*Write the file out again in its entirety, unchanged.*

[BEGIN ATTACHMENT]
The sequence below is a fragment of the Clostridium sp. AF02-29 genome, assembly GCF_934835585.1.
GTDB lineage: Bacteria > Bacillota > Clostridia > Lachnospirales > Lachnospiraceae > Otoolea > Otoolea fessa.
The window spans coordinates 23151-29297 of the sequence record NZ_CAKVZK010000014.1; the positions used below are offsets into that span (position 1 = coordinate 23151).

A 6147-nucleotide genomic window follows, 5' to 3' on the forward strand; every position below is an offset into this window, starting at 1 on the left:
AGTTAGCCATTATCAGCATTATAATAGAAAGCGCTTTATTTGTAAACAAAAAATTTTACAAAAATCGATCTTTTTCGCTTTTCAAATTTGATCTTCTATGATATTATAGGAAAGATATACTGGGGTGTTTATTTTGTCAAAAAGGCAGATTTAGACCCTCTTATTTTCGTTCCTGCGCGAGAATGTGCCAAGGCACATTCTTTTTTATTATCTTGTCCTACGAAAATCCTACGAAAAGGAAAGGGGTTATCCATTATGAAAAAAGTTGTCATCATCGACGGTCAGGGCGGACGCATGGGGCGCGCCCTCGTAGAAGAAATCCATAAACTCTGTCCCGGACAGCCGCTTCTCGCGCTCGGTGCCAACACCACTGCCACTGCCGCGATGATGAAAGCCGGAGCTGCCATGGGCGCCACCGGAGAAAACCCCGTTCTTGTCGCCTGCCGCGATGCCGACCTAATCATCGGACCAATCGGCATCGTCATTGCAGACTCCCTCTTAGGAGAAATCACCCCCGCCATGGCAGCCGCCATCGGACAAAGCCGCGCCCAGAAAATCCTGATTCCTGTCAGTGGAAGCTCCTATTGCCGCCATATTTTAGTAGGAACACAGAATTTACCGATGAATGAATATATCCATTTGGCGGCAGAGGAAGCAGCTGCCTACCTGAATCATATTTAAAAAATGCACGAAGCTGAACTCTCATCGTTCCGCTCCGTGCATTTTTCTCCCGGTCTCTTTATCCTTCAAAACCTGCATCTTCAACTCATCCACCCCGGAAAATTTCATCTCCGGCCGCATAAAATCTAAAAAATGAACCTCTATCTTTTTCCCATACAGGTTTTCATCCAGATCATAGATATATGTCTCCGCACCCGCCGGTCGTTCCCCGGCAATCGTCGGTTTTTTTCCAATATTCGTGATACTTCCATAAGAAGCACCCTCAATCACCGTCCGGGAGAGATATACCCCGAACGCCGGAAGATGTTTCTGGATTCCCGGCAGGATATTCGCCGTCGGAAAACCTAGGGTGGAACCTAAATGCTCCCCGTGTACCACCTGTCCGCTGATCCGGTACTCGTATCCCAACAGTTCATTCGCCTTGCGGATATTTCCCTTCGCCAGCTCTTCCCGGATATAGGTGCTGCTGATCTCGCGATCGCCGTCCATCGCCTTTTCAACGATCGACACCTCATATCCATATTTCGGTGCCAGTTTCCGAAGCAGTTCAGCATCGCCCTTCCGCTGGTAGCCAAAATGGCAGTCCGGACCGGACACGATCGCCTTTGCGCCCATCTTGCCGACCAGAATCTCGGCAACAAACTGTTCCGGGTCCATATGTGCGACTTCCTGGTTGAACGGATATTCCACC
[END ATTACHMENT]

The sequence below is a fragment of the Clostridium sp. AF02-29 genome, assembly GCF_934835585.1.
GTDB lineage: Bacteria > Bacillota > Clostridia > Lachnospirales > Lachnospiraceae > Otoolea > Otoolea fessa.
The window spans coordinates 23151-29297 of the sequence record NZ_CAKVZK010000014.1; the positions used below are offsets into that span (position 1 = coordinate 23151).

A 6147-nucleotide genomic window follows, 5' to 3' on the forward strand; every position below is an offset into this window, starting at 1 on the left:
AGTTAGCCATTATCAGCATTATAATAGAAAGCGCTTTATTTGTAAACAAAAAATTTTACAAAAATCGATCTTTTTCGCTTTTCAAATTTGATCTTCTATGATATTATAGGAAAGATATACTGGGGTGTTTATTTTGTCAAAAAGGCAGATTTAGACCCTCTTATTTTCGTTCCTGCGCGAGAATGTGCCAAGGCACATTCTTTTTTATTATCTTGTCCTACGAAAATCCTACGAAAAGGAAAGGGGTTATCCATTATGAAAAAAGTTGTCATCATCGACGGTCAGGGCGGACGCATGGGGCGCGCCCTCGTAGAAGAAATCCATAAACTCTGTCCCGGACAGCCGCTTCTCGCGCTCGGTGCCAACACCACTGCCACTGCCGCGATGATGAAAGCCGGAGCTGCCATGGGCGCCACCGGAGAAAACCCCGTTCTTGTCGCCTGCCGCGATGCCGACCTAATCATCGGACCAATCGGCATCGTCATTGCAGACTCCCTCTTAGGAGAAATCACCCCCGCCATGGCAGCCGCCATCGGACAAAGCCGCGCCCAGAAAATCCTGATTCCTGTCAGTGGAAGCTCCTATTGCCGCCATATTTTAGTAGGAACACAGAATTTACCGATGAATGAATATATCCATTTGGCGGCAGAGGAAGCAGCTGCCTACCTGAATCATATTTAAAAAATGCACGAAGCTGAACTCTCATCGTTCCGCTCCGTGCATTTTTCTCCCGGTCTCTTTATCCTTCAAAACCTGCATCTTCAACTCATCCACCCCGGAAAATTTCATCTCCGGCCGCATAAAATCTAAAAAATGAACCTCTATCTTTTTCCCATACAGGTTTTCATCCAGATCATAGATATATGTCTCCGCACCCGCCGGTCGTTCCCCGGCAATCGTCGGTTTTTTTCCAATATTCGTGATACTTCCATAAGAAGCACCCTCAATCACCGTCCGGGAGAGATATACCCCGAACGCCGGAAGATGTTTCTGGATTCCCGGCAGGATATTCGCCGTCGGAAAACCTAGGGTGGAACCTAAATGCTCCCCGTGTACCACCTGTCCGCTGATCCGGTACTCGTATCCCAACAGTTCATTCGCCTTGCGGATATTTCCCTTCGCCAGCTCTTCCCGGATATAGGTGCTGCTGATCTCGCGATCGCCGTCCATCGCCTTTTCAACGATCGACACCTCATATCCATATTTCGGTGCCAGTTTCCGAAGCAGTTCAGCATCGCCCTTCCGCTGGTAGCCAAAATGGCAGTCCGGACCGGACACGATCGCCTTTGCGCCCATCTTGCCGACCAGAATCTCGGCAACAAACTGTTCCGGGTCCATATGTGCGACTTCCTGGTTGAACGGATATTCCACC